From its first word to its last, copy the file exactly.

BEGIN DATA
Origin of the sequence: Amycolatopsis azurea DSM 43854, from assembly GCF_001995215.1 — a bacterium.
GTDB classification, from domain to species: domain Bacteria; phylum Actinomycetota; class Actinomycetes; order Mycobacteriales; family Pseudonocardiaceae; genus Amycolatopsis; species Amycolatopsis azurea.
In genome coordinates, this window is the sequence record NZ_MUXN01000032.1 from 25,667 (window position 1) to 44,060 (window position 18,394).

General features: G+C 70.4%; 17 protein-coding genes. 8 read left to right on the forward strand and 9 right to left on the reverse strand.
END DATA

Origin of the sequence: Amycolatopsis azurea DSM 43854, from assembly GCF_001995215.1 — a bacterium.
GTDB classification, from domain to species: domain Bacteria; phylum Actinomycetota; class Actinomycetes; order Mycobacteriales; family Pseudonocardiaceae; genus Amycolatopsis; species Amycolatopsis azurea.
In genome coordinates, this window is the sequence record NZ_MUXN01000032.1 from 25,667 (window position 1) to 44,060 (window position 18,394).

General features: G+C 70.4%; 17 protein-coding genes. 8 read left to right on the forward strand and 9 right to left on the reverse strand.